Image_1_Evidence in Favor of an Alternative Glucocorticoid Synthesis Pathway During Acute Experimental Chagas Disease.pdf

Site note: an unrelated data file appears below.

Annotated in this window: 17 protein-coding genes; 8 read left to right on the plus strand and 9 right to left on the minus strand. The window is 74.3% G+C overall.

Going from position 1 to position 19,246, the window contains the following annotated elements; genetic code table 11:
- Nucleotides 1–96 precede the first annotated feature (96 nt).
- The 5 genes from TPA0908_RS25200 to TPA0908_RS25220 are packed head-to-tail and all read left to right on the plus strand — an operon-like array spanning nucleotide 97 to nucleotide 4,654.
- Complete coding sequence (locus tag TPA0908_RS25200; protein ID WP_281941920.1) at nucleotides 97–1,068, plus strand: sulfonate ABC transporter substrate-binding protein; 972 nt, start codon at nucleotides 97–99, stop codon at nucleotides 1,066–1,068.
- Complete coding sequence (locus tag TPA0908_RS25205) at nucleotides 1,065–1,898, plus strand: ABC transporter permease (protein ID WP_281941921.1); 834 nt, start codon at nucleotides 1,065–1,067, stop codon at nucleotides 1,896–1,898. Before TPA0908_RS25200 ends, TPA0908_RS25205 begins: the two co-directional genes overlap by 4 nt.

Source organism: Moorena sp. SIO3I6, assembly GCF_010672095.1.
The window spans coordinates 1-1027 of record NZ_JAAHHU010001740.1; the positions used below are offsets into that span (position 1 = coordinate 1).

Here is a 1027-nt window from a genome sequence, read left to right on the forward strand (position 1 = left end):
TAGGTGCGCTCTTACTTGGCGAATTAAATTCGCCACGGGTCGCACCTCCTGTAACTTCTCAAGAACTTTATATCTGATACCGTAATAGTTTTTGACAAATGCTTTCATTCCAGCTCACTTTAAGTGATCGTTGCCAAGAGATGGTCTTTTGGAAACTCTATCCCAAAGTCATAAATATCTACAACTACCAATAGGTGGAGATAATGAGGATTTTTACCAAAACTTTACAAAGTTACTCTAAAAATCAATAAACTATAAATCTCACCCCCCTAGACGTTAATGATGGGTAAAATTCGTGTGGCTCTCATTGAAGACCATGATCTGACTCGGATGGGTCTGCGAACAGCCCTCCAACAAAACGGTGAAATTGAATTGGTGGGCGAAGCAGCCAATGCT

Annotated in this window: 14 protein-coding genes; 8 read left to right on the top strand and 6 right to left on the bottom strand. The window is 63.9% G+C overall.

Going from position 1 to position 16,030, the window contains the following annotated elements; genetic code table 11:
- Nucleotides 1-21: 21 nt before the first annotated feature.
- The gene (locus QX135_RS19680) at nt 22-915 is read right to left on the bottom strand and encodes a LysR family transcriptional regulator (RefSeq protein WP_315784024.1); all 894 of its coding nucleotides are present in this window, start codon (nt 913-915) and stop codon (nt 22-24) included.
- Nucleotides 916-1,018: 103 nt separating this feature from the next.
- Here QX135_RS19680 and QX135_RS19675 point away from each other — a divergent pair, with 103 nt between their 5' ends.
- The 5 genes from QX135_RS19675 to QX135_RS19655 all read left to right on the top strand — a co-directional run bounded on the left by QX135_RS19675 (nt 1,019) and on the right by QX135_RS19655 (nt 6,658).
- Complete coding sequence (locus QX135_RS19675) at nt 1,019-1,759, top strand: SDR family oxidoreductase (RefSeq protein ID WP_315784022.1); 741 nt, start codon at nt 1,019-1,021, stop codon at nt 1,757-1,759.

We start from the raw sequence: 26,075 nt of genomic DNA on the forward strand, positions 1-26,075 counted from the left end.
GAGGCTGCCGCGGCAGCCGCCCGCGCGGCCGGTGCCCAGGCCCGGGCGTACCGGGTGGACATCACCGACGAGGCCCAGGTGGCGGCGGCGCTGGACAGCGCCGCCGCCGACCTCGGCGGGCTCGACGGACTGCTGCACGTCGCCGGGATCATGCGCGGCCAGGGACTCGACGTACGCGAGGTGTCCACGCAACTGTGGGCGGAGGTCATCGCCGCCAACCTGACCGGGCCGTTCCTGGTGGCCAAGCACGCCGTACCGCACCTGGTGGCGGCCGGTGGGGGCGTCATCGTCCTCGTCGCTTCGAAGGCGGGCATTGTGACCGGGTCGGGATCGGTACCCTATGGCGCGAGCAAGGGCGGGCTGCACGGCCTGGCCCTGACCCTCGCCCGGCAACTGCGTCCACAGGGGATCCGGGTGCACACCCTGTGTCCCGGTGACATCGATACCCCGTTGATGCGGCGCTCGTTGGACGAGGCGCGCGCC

It is well-established that infectious stress activates the hypothalamus–pituitary–adrenal axis leading to the production of pituitary adrenocorticotropin (ACTH) and adrenal glucocorticoids (GCs). Usually, GC synthesis is mediated by protein kinase A (PKA) signaling pathway triggered by ACTH. We previously demonstrated that acute murine Chagas disease courses with a marked increase of GC, with some data suggesting that GC synthesis may be ACTH-dissociated in the late phase of this parasitic infection. Alternative pathways of GC synthesis have been reported in sepsis or mental diseases, in which interleukin (IL)-1β, prostaglandin E2 (PGE2), and/or cAMP-activated guanine nucleotide exchange factor 2 (EPAC2) are likely to play a role in this regard. Accordingly, we have searched for the existence of an ACTH-independent pathway in an experimental model of a major parasitic disease like Chagas disease, in addition to characterizing potential alternative pathways of GC synthesis. To this end, C57BL/6 male mice were infected with T. cruzi (Tc), and evaluated throughout the acute phase for several parameters, including the kinetic of GC and ACTH release, the adrenal level of MC2R (ACTH receptor) expression, the p-PKA/PKA ratio as ACTH-dependent mechanism of signal transduction, as well as adrenal expression of IL-1β and its receptor, EPAC2 and PGE2 synthase. Our results reveal the existence of two phases involved in GC synthesis during Tc infection in mice, an initial one dealing with the well-known ACTH-dependent pathway, followed by a further ACTH-hyporesponsive phase. Furthermore, inflamed adrenal microenvironment may tune the production of intracellular mediators that also operate upon GC synthesis, like PGE2 synthase and EPAC2, as emerging driving forces for GC production in the advanced course of Tc infection. In essence, GC production seems to be associated with a biphasic action of PGE2, suggesting that the effect of PGE2/cAMP in the ACTH-independent second phase may be mediated by EPAC2.